The judges panel of the 2022 Dylan Thomas Prize will be chaired by acclaimed novelist and co-founder as well as co-director of the iconic Jaipur Literature Festival, Namita Gokhale. Other judges include Nigerian short story writer Irenosen Okojie, British author Alan Bilton, 2021 Forward Poetry Prize winning poet and writer Luke Kennard, 2006 Dylan Thomas Prize winning author Rachel Trezise and 2012 Dylan Thomas Prize winning author Maggie Shipstead.

The 2022 Dylan Thomas Prize longlist comprises two poetry compilations, two short story collections, and eight fiction works, as under:

  • Acts of Desperation by Megan Nolan, Jonathan Cape
  • A Passage North by Anuk Arudpragasam, Granta
  • Auguries of a Minor God by Nidhi Zak/Aria Eipe, Faber
  • Filthy Animals by Brandon Taylor, Daunt Books Publishing
  • Hot Stew by Fiona Mozley, John Murray Press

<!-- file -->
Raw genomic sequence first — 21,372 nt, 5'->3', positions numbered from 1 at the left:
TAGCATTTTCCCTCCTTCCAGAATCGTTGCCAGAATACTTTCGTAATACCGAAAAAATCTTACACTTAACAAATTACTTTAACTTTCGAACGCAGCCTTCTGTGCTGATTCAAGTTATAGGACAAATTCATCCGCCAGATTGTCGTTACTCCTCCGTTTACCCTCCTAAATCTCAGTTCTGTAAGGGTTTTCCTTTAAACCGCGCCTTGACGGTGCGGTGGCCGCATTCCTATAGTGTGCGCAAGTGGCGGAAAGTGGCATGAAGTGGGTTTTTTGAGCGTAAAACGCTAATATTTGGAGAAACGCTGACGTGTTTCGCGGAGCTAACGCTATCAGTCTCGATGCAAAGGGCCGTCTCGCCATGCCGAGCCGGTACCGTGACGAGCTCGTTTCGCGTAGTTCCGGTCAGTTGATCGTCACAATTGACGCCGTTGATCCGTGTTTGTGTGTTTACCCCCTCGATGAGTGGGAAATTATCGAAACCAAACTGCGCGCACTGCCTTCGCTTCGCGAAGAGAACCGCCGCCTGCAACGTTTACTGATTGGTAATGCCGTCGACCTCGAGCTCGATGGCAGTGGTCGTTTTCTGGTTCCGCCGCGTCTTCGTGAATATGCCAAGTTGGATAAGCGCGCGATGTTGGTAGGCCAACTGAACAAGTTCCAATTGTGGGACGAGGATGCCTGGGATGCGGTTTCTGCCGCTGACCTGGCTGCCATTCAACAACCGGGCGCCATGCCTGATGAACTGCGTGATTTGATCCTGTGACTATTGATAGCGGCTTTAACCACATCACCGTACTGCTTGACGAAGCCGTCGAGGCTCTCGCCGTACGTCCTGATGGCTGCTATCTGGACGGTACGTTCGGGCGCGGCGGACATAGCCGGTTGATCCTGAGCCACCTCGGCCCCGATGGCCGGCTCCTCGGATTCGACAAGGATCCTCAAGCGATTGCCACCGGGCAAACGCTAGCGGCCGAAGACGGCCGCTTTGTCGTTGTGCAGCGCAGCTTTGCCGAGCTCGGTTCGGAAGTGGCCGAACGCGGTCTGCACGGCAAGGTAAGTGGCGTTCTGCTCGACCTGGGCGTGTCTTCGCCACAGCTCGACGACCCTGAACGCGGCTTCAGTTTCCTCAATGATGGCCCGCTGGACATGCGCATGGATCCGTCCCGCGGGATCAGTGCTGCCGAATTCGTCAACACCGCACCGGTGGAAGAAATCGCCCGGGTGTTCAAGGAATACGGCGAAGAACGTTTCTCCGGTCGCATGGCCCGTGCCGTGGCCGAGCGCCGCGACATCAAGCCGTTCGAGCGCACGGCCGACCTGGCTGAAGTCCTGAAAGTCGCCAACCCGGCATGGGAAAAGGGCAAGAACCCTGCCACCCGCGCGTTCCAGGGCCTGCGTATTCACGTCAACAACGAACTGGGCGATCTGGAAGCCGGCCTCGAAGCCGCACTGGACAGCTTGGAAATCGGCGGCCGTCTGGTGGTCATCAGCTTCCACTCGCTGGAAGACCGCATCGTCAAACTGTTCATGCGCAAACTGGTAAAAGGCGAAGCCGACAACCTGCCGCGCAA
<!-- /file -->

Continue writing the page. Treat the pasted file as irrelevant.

• Keeping the House And Other Stories by Tice Cin
  • Milk Blood Heat by Dantiel W Moniz, Atlantic Books
  • No One is Talking About This by Patricia Lockwood, Bloomsbury Circus
  • Open Water by Caleb Azumah Nelson, Viking/Penguin General
  • Peaces by Helen Oyeyemi, Faber
  • The Sweetness of Water by Nathan Harris, Tinder Press/Headline
  • What Noise Against the Cane by Desiree Bailey, Yale University Press

Luster by Raven Leilani was the 2021 winner of the prize, while Lot by Bryan Washington was selected in 2020. The short story collection Fresh Apples by 2022 Dylan Thomas Prize judge Rachel Trezise won the award in 2006 and debut novel Seating Arrangements by 2022 judge Maggie Shipstead was rewarded with the prize in 2012.

The shortlist for the 2022 Dylan Thomas Prize will be released on 31 March, followed by the final winner announcement on 12 May, just two days prior to the International Dylan Thomas Day on 14 May.

2023 promises an interesting ride for print in India

Indian Printer and Publisher founded in 1979 is the oldest B2B trade publication in the multi-platform and multi-channel IPPGroup. While the print and packaging industries have been resilient in the past 33 months since the pandemic lockdown of 25 March 2020, the commercial printing and newspaper industries have yet to recover their pre-Covid trajectory.